03/03/2010 1000.00 10930610978
02/12/2010 3500.00 10930452341
08/26/2010 2500.00 10931440126
06/02/2010 5000.00 10990859695
And, from 2009,
08/28/2009 1000.00 10020080399
12/28/2009 1000.00 10020071231
Not earth-shattering, by the standards of this most expensive or lucrative of elections (depending on your interests). But you’ll notice the pattern. Some candidates are funded before the campaign begins in earnest (2009), while others get last minute donations, and still others get pre- and post-primary cash. Clearly there’s a sort of horse race bettor’s mentality going on here. Which stands to reason: Foster Friess Associates, like Robert Mercer’s Renaissance Technologies, is based on picking “growth” stocks and producing high yields, which both companies loudly bray at the slightest provication.
But you’ve only scratched the tip of the iceberg. If you go to the FEC individual contributors’ page, you’ll notice that just plugging in “FRIESS” with no first name yields five pages of printouts for “FRIESS” in Jackson Hole, Wyoming. There’s “Lynn Friess” and “Lynette Friess” and “Lynette E Friess,” and “Friess, L.” and even “Friess, Foster Mrs.” All a homemaker in Jackson, Wyo.* And always made at the same time that Foster makes HIS contributions to whatever committee requires the cash.
Lynette E. and Foster S. Friess
(* Except back in the ’90s, before they moved to Millionaire Acres outside of Jackson Hole, Wyoming to pretend to be cowboys circa 2000, when Foster from Wisconsin made his home in Delaware while running “Brandywine” funds as one of the most successful go-go funds of the ’90s — when Lynn Friess is listed as a homemaker in GREENVILLE, DE 19807.)
Things like this 12-31-2009 contribution from Lynn Friess a/k/a all the aforementioned:
[PAT] TOOMEY FOR SENATE COMMITTEE [PENNSYLVANIA]
12/31/2009 1000.00 10020060621
01/13/2010 2400.00 10020331327
10/14/2010 2400.00 10021030391
Our new Ruling Class of Stock Bettors: tossing out thousand dollar contributions like bon bons, even in states they DON’T own vacation homes or real estate in.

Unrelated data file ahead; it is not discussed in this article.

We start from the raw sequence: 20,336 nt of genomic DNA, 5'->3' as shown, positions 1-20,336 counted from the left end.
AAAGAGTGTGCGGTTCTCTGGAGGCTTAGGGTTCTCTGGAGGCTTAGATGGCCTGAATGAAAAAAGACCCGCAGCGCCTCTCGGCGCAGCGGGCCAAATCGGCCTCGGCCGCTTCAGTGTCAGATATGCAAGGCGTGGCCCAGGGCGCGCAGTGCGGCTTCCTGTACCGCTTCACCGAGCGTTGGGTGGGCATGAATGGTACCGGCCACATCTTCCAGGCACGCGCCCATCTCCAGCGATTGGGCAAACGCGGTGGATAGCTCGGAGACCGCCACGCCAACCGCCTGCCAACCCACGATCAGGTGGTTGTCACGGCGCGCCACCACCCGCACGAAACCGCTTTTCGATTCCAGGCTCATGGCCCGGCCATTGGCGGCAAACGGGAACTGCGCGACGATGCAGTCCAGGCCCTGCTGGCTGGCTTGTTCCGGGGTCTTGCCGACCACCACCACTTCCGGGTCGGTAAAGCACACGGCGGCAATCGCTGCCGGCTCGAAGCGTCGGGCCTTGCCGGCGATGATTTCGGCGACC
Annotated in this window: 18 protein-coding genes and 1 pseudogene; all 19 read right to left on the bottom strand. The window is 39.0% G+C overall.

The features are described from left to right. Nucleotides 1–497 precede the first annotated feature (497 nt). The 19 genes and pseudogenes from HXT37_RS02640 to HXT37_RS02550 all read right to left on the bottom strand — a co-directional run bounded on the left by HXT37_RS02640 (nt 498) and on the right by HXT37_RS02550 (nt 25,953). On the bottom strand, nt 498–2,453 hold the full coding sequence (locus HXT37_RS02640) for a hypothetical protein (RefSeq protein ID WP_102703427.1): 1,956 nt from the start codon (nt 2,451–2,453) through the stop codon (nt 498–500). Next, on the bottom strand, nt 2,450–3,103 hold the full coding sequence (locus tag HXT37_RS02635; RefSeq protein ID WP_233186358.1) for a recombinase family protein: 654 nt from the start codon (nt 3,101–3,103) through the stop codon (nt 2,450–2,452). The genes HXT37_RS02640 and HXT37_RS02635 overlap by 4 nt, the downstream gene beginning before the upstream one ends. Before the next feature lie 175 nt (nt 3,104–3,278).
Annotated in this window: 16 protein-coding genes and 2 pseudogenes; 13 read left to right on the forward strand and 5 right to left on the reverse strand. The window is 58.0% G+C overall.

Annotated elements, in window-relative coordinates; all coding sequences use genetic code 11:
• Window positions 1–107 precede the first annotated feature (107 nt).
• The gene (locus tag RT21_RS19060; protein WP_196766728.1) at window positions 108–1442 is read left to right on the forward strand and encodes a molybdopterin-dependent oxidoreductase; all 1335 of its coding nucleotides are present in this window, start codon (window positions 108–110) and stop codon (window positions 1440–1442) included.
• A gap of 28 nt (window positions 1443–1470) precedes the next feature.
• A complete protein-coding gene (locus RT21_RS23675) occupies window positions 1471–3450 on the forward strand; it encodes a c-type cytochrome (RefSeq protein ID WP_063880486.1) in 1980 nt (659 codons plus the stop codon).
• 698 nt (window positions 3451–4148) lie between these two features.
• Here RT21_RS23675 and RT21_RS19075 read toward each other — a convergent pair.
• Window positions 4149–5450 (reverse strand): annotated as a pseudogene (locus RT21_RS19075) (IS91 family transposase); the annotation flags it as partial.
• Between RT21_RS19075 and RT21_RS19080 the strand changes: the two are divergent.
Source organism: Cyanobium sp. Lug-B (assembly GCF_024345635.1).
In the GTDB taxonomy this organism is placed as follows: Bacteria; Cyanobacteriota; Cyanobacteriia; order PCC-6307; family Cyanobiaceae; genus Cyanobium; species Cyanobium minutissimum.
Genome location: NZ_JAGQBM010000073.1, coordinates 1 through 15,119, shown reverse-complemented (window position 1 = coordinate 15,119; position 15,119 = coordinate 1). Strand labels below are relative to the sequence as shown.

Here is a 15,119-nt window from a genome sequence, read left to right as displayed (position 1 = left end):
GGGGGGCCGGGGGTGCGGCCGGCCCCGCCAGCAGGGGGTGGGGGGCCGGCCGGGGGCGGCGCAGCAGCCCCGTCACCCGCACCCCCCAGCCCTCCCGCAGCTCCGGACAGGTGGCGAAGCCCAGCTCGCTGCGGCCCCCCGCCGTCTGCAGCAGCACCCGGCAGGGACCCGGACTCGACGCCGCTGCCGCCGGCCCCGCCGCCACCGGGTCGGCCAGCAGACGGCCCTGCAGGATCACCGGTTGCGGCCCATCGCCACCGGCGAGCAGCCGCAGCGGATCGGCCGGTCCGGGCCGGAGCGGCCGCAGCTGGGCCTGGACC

With apologies to Rembrandt
And Steven Friess and Frank Friess also of Jackson, Wyo. and Friess Polly, Polly J. Mrs. and Ms. of Jackson, Wyoming, who is sometimes various things:
CONNEMARA FUND/MANAGING TRUSTEE
It is all rather confusing. But then, that’s the point, right? The poker chips probably come from the same source, but even when lawfully reported, there is a bewildering series of variations, all generally the maximum that the law allows. After all, Foster Friess retired off to Wyoming to play Gene Autry with a tidy quarter billion dollars or so from managing stock bets for a decade, and the legal limits of campaign contributions are just chump change for the various Friesses of Jackson Hole, Wyoming, after all.
If it merely stopped there, it would be one thing. Nothing out of the usual. Just a GOP high roller pushing a bunch of chips onto the table, looking out for his bet … er, best interests. Except there is one all-important question which is neither asked, nor addressed, which I will reveal at the end.
But then we add in all those little state contributions in states like New Mexico. From the New Mexico Independent, September 14, 2010:
… Foster Friess is he biggest individual donor to [successful GOP gubernatorial candidate Susana] Martinez during the last period. He gave 0,000.
He has also given generously to, among others, Senator John McCain, R-Arizona, Senator John Thune, R-S.D, and the Republican Party of New Mexico.
He also has promoted the controversial documentary Obsession: Radical Islam’s War Against the West. DVDs of the movie, criticized as inflammatory, were mailed out to swing state voters and inserted in newspapers in advance of the 2008 election. Although the film was made in 2006, liberal groups cried foul, saying the producers were trying to influence the election in favor of John McCain.